Let's just hope it performs better than its F1 brethren.
The Le Mans Hypercar class is going to be one for the motorsport ages. What was just a year ago a nearly gutted, overly-hyped motorsport class is set to be substantially much more, backed by big brands and big money. Over the last few weeks and months, OEM brand's new Hypercar entrants are trickling out.
Now, we're getting a look at Ferrari's effort. From the looks and sounds of things, this won't be like anything Ferrari has made before it. It'll be a more significant departure from the brand's norm, even than the 296 GTB was. The ultimate goal here is to make a run at Toyota's Le Mans dominance next year at the 100th running of the 24 Hours of Le Mans race.
Really, we're just here to see the car. All cars should be sitting at roughly the same spec. How teams get there, however, is a much different story. Take Cadillac for example. The brand's Le Mans entrant uses a 5.5-liter V8 to meet class regulations. BMW will also use a V8 for its entrant. What we do know is that all cars in the class must make less than 670 hp and weigh less than 2,270 lbs. Of course, Ferrari is handling this like Ferrari with a teaser image and sparse information.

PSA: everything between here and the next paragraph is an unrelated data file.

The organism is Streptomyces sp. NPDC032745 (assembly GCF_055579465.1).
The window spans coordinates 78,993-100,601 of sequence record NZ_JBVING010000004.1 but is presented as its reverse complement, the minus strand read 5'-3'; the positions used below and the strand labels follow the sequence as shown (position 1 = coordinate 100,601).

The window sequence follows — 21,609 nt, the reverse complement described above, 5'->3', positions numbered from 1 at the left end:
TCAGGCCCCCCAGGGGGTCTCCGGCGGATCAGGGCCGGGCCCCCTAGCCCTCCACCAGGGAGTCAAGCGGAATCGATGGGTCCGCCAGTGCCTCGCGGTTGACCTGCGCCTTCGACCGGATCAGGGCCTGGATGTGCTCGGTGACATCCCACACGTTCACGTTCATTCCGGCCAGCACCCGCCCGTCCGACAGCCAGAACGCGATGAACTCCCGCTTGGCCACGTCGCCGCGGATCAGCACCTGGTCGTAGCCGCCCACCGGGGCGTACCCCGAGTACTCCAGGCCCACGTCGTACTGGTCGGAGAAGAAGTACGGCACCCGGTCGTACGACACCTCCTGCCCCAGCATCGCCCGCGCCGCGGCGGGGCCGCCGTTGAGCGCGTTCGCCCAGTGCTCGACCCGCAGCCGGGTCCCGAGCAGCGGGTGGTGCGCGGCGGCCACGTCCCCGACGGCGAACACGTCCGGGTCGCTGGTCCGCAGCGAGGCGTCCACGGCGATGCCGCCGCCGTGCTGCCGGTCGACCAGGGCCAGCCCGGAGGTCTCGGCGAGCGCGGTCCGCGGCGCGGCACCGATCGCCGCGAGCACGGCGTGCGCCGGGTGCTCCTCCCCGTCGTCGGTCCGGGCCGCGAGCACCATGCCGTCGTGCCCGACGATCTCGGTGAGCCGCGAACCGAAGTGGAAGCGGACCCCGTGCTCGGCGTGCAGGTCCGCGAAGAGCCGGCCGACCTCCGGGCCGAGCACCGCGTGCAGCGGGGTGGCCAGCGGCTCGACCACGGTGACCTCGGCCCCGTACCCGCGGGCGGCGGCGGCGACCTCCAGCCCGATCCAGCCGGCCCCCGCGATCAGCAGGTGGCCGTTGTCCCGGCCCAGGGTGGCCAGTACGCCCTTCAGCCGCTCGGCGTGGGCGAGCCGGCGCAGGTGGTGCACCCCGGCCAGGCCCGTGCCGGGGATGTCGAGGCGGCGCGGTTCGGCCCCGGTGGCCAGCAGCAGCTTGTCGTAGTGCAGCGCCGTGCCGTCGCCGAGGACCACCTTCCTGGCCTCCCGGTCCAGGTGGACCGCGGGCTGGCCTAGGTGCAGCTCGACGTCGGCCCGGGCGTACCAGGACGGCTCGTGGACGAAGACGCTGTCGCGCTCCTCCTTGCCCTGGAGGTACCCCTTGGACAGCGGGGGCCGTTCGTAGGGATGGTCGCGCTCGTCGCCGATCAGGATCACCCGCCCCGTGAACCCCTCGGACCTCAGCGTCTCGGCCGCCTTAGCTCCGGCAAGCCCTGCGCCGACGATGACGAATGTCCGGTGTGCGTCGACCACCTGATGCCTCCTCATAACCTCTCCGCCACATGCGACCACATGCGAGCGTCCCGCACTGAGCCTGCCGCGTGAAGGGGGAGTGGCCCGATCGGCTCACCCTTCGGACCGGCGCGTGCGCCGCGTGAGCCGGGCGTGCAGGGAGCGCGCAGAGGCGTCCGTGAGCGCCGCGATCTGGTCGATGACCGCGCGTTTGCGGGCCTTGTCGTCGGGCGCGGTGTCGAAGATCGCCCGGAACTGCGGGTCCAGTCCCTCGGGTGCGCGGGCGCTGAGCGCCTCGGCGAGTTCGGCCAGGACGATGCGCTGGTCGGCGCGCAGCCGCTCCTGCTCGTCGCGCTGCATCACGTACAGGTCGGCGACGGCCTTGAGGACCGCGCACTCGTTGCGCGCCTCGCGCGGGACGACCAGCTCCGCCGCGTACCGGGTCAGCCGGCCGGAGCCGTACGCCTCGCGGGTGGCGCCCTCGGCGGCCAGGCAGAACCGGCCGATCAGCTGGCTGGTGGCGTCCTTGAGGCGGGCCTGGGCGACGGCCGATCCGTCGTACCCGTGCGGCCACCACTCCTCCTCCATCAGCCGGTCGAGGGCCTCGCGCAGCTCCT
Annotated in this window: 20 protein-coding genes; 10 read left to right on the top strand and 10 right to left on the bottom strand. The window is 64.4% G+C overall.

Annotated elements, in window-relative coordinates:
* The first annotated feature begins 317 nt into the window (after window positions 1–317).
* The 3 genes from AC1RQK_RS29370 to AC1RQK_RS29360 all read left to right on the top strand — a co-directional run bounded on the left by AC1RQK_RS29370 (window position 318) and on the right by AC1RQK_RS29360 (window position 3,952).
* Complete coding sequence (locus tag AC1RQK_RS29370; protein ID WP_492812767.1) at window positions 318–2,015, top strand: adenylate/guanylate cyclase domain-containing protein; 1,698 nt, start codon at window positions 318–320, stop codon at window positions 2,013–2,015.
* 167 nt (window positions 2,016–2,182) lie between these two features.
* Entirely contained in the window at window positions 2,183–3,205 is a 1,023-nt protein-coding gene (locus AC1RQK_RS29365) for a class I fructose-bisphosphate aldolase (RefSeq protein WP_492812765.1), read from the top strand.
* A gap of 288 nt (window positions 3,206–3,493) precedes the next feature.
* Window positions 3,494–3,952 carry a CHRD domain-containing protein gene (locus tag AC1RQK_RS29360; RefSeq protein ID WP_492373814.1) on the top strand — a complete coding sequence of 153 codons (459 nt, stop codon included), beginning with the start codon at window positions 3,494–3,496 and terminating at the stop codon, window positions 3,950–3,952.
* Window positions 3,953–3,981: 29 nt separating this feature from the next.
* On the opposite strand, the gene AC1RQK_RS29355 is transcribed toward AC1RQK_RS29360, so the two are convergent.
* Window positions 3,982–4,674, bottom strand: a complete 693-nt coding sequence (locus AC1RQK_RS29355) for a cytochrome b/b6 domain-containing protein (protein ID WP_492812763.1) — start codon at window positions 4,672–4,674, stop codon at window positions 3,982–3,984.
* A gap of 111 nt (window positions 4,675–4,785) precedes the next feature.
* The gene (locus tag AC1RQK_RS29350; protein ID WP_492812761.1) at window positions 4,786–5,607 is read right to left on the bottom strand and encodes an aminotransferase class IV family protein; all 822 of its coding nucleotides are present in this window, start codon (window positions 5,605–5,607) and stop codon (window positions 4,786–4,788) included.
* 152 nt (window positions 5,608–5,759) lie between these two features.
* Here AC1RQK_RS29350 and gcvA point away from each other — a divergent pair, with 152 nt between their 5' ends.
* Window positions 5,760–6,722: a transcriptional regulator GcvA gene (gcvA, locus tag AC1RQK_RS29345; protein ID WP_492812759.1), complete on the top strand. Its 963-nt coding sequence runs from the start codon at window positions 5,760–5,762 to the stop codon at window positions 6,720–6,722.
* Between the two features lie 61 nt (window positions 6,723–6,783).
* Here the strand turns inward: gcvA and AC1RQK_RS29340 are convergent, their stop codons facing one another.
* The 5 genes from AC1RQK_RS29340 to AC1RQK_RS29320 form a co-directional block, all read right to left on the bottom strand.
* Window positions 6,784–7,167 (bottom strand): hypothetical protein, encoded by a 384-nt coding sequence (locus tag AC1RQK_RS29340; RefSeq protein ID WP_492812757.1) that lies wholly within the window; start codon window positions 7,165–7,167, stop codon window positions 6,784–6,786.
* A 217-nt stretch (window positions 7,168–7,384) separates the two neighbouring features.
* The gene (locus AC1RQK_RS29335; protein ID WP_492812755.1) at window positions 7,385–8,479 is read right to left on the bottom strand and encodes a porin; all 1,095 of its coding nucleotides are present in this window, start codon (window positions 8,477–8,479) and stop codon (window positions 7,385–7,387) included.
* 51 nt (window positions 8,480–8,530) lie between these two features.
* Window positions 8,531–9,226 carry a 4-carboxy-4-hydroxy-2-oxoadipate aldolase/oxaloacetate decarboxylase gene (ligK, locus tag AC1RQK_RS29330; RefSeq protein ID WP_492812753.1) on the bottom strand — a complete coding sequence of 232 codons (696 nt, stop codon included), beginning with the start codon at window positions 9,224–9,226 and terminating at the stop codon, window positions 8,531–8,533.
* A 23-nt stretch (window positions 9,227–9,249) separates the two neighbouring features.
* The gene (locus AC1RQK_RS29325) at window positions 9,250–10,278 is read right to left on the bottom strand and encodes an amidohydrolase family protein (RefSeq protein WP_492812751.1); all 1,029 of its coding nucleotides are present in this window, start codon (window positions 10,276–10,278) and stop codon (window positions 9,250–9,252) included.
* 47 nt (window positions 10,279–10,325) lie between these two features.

"Being able to touch the result of many months of work, planning, and simulations gives us new energy and motivation. We are proud of what we have achieved, and although the LMH's masking during testing hides the car's volumes and styling, I think it is undeniably recognizable as a Ferrari," said Antonello Coletta, Head of Ferrari Attivita Sportive GT.
We did try to brighten up Ferrari's teaser pic, in addition to the video provided to give a more precise view of the new hypercar. Much like Caddy's, the business end is at the back, with a massive raked diffuser and an even bigger wing. The dual-wing design is an interesting take and an aero move we haven't seen yet.
The front of the car looks much more like a Le Mans car you'd see on the grid today. There's a massive splitter on the front, and a sculpted body to direct air towards the back of the car. Visibility certainly looks a lot better than many current LMP cars as well.
Predictably, it sounds absolutely wild. The transmission has that sequential-like "bark" you'd normally associate with a single-clutch Lambo or a rally car, and the exhaust is almost certainly from a V8. We hear turbos in action too, and all cars in this class will use a mild-hybrid system. Ferrari will likely have more juicy details for us very soon.